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Military Low-Level Flying From F-4 Phantom to F-35 Lightning II (Hardback)

A Pictorial Display of Low Flying in Cumbria and Beyond

Aviation Royal Air Force 20th Century Military

By Scott Rathbone
Imprint: Air World
Pages: 256
Illustrations: 200 colour integrated
ISBN: 9781399092784
Published: 30th September 2022


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RRP £25.00

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The United Kingdom has some of the most dramatic landscapes that can be used by pilots to train in the vital skill of low flying. Aircrew preparing for operations in Afghanistan, Iraq and other potential war zones frequently hone their skills flying through the valleys of the UK, sometimes at near subsonic speed.

In Cumbria, as well as other major training areas within the United Kingdom Low Flying System, such as parts of Scotland and the world-famous Mach Loop in Wales, pilots can be seen on an almost daily basis sharpening their skills as they weave their aircraft, from basic trainers to the latest high-tech fighters, between the hillsides. As a result, these locations offer remarkable opportunities for photographers to capture close-up and dramatic shots.

These sights have captured the imagination of many photographers who have devoted many hours and displayed great patience in waiting to snap dynamic images on camera, the majority of these since the birth of digital photography. Whilst photographs of military low flying prior to the digital age are rare, in the pages of this book the author presents a selection of images to showcase just how things have developed since the 1980s – particularly focusing on the action to be seen over the hills and valleys of Cumbria and the Lake District which, since 1979, has been a major area in the training of military pilots.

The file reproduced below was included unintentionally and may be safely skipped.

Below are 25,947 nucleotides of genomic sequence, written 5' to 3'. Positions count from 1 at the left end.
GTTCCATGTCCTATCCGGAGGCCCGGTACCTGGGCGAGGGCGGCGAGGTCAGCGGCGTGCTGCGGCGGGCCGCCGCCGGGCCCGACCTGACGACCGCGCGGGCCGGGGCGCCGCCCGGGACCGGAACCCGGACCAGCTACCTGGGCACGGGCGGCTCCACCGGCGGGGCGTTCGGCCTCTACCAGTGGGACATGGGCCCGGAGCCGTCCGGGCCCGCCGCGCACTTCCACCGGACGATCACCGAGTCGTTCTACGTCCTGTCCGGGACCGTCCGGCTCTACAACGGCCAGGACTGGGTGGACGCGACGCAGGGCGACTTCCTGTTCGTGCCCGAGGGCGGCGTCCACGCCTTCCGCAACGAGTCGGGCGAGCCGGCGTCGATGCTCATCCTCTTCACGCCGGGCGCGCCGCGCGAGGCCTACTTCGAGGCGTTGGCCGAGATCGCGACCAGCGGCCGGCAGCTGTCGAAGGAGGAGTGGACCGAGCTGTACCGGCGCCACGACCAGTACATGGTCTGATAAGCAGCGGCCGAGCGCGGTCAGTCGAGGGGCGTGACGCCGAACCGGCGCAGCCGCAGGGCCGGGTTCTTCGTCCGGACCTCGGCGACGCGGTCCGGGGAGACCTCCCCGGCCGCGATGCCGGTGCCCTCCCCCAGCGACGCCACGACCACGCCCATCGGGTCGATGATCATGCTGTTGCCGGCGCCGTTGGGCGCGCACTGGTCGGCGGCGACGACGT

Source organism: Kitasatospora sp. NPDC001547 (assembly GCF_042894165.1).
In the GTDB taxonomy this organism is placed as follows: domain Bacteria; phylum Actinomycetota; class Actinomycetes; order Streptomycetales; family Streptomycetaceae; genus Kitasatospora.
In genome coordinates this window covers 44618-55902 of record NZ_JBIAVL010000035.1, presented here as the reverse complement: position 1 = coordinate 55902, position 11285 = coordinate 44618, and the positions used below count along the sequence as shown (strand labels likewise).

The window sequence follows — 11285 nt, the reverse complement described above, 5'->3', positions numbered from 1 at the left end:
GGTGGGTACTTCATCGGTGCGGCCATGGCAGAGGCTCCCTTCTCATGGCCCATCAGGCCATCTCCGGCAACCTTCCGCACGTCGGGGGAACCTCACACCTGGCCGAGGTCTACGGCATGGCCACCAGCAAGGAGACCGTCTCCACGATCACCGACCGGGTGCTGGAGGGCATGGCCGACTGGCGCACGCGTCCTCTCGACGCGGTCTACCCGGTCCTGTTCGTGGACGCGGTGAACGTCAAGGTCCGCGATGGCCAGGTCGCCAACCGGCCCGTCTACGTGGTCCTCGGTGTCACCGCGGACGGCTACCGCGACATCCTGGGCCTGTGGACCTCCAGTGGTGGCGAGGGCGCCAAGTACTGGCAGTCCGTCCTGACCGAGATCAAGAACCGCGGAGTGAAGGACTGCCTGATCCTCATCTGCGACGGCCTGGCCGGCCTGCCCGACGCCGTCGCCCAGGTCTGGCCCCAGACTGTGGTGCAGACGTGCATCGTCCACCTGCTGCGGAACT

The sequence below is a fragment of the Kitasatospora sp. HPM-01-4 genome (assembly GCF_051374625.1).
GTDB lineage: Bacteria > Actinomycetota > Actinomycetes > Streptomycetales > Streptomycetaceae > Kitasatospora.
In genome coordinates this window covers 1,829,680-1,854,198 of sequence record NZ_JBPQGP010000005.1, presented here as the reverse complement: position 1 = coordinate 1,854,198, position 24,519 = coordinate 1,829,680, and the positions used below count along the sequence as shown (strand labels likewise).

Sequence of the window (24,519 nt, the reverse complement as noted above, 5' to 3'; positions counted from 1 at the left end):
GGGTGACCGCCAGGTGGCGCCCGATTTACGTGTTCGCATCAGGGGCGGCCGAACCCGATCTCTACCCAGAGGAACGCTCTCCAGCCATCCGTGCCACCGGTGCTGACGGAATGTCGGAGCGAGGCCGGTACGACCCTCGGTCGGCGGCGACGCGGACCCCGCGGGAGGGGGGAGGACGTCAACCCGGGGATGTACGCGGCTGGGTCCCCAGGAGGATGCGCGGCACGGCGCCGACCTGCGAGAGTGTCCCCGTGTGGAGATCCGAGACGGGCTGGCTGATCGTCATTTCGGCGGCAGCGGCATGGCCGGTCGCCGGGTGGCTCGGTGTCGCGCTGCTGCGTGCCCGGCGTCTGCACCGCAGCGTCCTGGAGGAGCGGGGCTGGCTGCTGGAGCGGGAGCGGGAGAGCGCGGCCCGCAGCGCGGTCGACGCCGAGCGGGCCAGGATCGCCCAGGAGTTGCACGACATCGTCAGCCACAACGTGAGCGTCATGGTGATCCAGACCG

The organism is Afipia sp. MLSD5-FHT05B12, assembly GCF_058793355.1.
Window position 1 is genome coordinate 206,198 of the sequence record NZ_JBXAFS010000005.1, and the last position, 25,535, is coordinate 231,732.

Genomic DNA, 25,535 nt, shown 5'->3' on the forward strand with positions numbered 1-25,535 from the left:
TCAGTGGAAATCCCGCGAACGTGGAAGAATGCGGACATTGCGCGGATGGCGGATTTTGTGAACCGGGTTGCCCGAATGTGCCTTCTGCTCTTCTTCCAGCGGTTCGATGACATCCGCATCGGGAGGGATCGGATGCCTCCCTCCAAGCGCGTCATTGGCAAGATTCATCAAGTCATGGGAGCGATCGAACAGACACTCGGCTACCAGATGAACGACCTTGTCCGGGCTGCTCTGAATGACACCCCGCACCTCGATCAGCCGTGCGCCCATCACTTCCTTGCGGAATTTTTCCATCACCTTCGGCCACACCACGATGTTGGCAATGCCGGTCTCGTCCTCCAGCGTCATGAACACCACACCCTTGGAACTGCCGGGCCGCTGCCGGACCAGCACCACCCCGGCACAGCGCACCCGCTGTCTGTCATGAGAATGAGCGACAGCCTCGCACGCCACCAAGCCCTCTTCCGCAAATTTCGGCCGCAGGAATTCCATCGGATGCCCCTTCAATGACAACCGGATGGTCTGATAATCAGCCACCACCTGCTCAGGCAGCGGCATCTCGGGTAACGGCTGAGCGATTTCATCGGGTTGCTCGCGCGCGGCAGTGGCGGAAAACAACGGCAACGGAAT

In these pages are amazing shots of scores of different types of aircraft, from Jet Provosts, Buccaneers and Hawks through to F4 Phantoms, A-10 Thunderbolts, Tornadoes, Typhoons, and F-35 Lightnings, to name but a few. Types such as the Chinook and Sea King represent the many rotary aircraft. Unlike the photographs from air shows, none of these were staged; they are all action shots taken spontaneously as the aircraft whistled by Scott Rathbone and his trusty camera.

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About Scott Rathbone

SCOTT RATHBONE was born in Altrincham, South Manchester in 1971. A train driver with a 33-year railway career, he is one of two drivers involved in setting a speed record for a train journey between Glasgow and Manchester. A keen fan of sports, particularly football, cricket, tennis and motor-sport, he became fascinated by aircraft during 1982 with the media coverage of the Falklands conflict and family visits to Manchester Airport. Having had an interest in photography since the late 1980s, he expanded that through the 1990s with his low-level photography exploits starting in 2001, the same year that he had his first image published in a major magazine. Now living in Poynton, Cheshire, Scott has embarked on producing his first book, looking back on his own memories of time spent in the valleys of the UK, with help from friends and other like-minded enthusiasts.

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